Why when companies come crashing down, do we hear of boards who have failed in their fiduciary duties? Or that they have been ignorant, complacent or downright complicit in these scandals and downfalls?
Of course, corporate scandals are nothing new, nor are they limited to any one geography. They are a damning indictment of our systems of corporate governance around the world. And yet, despite this frequency, little or nothing changes. We shrug and move on, accepting they are an unavoidable part of the system that produces incredible wealth for economies and societies. But it should not be that way. Disaster in the Boardroom shows how boards can be better. Looking at why these scandals happen, authors Peterson and Brown present in-depth case studies of major global corporations – including recent contemporary scandals associated with companies such as BP, Facebook and Uber – using the optic of their unique, original and compelling ‘six dysfunctions of the board’ analysis to reveal their particularities but also how they can be overcome.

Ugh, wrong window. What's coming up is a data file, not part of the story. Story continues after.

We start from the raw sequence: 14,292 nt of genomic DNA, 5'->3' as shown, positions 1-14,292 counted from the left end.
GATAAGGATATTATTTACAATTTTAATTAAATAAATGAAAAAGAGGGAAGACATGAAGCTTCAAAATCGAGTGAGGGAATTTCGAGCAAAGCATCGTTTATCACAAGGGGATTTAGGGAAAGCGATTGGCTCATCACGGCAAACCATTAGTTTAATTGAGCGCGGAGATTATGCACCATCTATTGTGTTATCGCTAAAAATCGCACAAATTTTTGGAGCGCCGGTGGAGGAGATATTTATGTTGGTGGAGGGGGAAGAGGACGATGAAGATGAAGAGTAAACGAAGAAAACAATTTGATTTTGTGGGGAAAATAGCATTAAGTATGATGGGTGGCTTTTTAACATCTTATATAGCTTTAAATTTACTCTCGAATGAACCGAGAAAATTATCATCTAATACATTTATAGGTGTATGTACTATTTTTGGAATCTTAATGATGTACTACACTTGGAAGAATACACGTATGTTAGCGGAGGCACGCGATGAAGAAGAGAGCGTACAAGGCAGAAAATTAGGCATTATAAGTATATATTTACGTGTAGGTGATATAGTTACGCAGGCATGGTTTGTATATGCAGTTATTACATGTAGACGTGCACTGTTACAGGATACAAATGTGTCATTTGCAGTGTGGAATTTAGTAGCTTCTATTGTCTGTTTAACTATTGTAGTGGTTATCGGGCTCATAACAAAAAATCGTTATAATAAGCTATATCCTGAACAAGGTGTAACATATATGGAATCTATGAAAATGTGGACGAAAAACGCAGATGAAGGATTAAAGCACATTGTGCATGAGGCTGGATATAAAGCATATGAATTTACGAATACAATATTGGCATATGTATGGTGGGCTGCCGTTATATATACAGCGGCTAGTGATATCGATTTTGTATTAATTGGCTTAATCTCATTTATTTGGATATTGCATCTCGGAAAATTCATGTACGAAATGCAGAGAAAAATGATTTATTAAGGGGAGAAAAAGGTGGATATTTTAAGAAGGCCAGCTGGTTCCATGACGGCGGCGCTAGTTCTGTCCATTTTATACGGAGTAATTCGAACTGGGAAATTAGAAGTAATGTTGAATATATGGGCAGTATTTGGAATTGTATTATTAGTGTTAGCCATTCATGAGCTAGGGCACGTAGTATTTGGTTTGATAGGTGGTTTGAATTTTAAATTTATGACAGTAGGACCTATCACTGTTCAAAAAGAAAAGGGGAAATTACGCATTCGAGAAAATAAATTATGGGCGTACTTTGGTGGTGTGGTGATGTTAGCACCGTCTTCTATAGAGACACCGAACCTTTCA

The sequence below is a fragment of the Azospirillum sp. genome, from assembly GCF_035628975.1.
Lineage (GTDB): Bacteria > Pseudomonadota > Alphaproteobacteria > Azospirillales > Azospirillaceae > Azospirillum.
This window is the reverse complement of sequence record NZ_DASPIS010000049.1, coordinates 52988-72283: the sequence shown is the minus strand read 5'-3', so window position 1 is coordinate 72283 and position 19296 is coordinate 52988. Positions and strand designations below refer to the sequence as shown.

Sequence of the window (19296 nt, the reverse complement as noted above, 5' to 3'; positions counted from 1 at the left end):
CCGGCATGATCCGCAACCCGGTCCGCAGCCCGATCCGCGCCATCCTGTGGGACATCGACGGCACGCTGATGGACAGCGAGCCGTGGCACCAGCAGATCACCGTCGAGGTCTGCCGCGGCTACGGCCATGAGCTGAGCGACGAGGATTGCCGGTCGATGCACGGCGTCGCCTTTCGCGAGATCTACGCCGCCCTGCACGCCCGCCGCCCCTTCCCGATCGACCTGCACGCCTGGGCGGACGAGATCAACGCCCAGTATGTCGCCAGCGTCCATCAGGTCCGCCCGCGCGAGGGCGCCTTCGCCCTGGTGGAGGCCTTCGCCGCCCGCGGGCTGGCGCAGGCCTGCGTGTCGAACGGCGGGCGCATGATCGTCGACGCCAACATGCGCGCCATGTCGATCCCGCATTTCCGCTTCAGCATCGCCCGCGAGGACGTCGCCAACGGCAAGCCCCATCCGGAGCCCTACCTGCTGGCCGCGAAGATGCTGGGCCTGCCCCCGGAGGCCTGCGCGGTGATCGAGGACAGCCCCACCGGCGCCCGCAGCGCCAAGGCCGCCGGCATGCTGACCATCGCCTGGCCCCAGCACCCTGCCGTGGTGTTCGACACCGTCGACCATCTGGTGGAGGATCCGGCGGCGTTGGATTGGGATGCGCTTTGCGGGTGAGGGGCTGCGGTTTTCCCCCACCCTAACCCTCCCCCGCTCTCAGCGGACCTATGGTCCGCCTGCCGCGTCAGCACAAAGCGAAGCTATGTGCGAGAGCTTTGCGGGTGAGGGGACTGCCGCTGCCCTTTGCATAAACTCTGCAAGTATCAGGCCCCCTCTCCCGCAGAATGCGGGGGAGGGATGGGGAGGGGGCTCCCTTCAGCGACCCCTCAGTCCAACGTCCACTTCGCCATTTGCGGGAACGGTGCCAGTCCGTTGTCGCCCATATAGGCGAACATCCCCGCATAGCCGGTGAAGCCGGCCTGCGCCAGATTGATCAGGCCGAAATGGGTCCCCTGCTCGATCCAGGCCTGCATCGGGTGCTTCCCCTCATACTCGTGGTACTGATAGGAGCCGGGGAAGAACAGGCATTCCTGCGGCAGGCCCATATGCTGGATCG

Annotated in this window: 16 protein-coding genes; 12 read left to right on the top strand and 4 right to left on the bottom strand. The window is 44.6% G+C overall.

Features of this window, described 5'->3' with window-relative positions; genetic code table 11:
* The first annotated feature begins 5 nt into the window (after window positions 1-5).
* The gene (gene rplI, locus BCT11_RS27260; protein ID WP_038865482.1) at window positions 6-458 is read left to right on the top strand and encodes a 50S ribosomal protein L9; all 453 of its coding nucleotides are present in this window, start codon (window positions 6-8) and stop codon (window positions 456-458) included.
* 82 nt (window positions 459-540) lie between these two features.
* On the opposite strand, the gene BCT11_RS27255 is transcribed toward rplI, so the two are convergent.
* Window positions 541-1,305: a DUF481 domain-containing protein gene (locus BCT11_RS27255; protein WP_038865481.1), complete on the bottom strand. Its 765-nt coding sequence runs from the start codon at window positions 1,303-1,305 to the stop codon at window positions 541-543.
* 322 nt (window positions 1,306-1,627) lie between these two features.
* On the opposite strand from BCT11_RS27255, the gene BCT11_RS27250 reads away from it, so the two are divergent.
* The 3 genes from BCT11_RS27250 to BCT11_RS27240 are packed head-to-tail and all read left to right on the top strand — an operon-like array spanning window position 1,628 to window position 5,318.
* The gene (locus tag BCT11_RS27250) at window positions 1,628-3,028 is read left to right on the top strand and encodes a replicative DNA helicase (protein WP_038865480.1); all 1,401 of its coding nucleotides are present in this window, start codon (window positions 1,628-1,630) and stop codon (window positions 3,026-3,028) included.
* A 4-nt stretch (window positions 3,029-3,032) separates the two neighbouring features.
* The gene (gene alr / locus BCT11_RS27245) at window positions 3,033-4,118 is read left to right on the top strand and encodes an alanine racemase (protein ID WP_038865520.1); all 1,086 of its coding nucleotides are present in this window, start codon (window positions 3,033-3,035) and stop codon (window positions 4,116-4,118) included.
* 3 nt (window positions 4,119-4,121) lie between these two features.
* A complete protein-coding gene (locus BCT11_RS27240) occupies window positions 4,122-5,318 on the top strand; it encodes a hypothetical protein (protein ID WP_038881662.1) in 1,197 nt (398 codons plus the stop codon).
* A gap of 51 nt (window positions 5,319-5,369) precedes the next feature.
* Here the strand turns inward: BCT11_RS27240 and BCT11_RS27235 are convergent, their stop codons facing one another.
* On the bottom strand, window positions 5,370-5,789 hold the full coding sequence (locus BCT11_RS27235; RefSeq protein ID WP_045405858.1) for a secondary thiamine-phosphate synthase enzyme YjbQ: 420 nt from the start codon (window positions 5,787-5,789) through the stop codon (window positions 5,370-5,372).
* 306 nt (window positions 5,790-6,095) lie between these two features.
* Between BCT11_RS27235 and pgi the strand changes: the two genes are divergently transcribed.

In this book, Brown and Peterson explore common attributes of scandals such as lack of independence from management, missing key voices, cultural amplification, diffusion of responsibility, rule-bound cultures and groupthink. They also identify ways to strengthen boards, improve their culture and competence, and give directors and others the power to take action and ultimately prevent disasters from happening.
Disaster in the Boardroom is essential reading for every executive in every boardroom, those aspiring to board positions as well as anyone interested in why boards fail. It has never been more important to pre-identify and eradicate these boardroom dysfunctions – not least so that their impacts upon society can better seen, understood, mitigated, and avoided.